My daughter is in Australia doing a semester abroad.  At the beginning, she called every day, crying about how miserable she was and how she had made a mistake.

“Come home then,” I said after a month when I couldn’t take it anymore. “We’ll book a flight and you’ll just withdraw tomorrow.”

That snapper her out of it.  The next day she called her advisor, booked a couple of tours with money she had saved, and made some new friends.

Now instead of crying, I hear something different.

“Gotta go, Mom,”  she’ll say when I call  “Mav’s here.”

Mav is the guy she met the same week she decided to make the best of it.  They’ve been inseparable since then.  And I’d much rather see her happy than sad.  Even though it rips a piece of my heart that she doesn’t “need” me as much.

Today she was flying to Darwin to get on a tour of the outback.  I talked to her while she was looking for her bus for the tour.

“Mav’s calling.  Talk to you Tuesday,”  she said.  Click.  And she was gone.    

“Love you.  Have fun.  Take pictures,” I texted and silently said a prayer for her safety.

I relaxed on my deck and started reading my book.  Ping.  Why is she texting?  She should be on the bus.  Uh oh.

“They messed up.  No one came and picked me up.  They said I never had a booking.”

“What do you mean?” I said into the phone when she picked up.  “What’s going on?  That’s terrible!!!”

She was crying and breathing heavily.  “Now I’m stuck in Darwin for 5 days.  I don’t want to be here.  This sucks.  I don’t know what to do!”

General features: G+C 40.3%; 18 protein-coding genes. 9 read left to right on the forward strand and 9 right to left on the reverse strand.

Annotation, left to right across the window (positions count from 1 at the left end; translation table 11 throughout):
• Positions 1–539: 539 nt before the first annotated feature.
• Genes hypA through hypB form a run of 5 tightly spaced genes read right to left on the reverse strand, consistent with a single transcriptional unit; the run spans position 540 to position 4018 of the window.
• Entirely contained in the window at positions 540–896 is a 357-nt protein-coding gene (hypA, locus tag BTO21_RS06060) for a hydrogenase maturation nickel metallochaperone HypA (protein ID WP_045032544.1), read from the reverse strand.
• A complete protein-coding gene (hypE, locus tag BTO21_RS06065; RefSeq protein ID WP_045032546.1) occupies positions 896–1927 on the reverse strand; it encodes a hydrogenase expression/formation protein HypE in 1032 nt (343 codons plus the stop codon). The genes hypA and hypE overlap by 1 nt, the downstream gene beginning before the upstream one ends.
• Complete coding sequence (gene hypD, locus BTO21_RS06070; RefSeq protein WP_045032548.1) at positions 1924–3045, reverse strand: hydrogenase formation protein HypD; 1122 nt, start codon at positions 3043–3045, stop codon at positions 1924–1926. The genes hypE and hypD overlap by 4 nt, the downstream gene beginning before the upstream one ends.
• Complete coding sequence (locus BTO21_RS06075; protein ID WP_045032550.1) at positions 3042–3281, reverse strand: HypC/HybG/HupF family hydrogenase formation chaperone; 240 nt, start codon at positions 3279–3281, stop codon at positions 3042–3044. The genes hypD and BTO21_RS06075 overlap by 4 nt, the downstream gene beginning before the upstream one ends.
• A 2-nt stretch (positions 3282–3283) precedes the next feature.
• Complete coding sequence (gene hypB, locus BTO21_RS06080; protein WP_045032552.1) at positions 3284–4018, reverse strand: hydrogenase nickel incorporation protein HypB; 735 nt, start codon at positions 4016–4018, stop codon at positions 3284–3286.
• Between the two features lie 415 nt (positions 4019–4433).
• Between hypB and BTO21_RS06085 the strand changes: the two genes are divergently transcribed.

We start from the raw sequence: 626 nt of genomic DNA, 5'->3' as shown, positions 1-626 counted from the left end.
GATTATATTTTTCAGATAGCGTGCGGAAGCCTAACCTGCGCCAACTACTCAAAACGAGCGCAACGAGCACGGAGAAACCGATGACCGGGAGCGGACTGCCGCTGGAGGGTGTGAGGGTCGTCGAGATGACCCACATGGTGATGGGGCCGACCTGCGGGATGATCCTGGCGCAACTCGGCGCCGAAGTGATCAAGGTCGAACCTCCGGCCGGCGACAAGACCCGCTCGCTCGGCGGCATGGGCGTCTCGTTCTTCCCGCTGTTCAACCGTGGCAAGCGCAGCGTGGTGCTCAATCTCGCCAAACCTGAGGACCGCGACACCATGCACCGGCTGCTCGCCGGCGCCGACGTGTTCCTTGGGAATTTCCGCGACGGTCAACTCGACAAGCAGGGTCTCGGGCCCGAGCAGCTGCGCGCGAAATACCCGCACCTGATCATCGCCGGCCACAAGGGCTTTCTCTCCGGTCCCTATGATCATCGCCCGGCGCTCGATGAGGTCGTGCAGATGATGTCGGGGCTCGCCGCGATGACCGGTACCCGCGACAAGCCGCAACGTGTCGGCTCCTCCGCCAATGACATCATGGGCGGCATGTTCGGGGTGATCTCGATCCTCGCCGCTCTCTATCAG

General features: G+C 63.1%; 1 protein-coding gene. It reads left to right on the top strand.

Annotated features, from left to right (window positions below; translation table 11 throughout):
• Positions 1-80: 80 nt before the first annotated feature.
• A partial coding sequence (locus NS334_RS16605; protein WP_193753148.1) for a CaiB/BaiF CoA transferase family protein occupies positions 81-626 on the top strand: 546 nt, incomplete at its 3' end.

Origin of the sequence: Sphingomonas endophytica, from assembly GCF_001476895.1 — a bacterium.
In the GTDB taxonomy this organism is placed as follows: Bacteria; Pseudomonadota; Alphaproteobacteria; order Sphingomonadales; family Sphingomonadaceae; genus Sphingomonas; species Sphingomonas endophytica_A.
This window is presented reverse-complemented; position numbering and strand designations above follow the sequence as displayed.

I took a deep breath.  She needs me to be calm.  “Call the people who booked it.  You will get them and they will fix this.”  

It’s hours later and we are still waiting to see what they can do.  It was a computer glitch and the tour she thought she was on was full.   She had confirmed it just yesterday but somehow the Darwin part of the tour did not get notified.

“Travelling isn’t always easy,” she said.

“But it sure makes you stronger,” I told her.  “You make sure they fix this.  You are strong and powerful and can make sure they make it right by you.”

“OK, mom,”  she said.  “Thanks for being there for me.  I would have felt so alone if you hadn’t been there.”

“No problem,” I said. “I love you madly and forever.”

“Same,”  she said.

While I hate that she’s having an issue over there, it sort of puts back the piece of my heart that had ripped knowing that my (big) little girl still needs me.


  • Hilary Arnow Burns

    Hilary Arnow Burns, Creating Life in the Present Moment

    Graduated from Wharton Business School, Hilary pursued a career in management consulting, ending up on Wall Street during the 1989 crash. "It was certainly exciting," she says about her time at Drexel Burnham Lambert. From there she found her way to many entrepreneurial ventures, ending up as a District Sales Coordinator at AFLAC. She has always loved to entertain, empower and acknowledge people and does so through her writing and speaking. She specializes in memoir and poems which tell a person's unique gifts and story.   She has published her first book, "The Second Piece of French Toast," available on Her website: GettingRealwithHilary connects you to her YouTube channel and blog.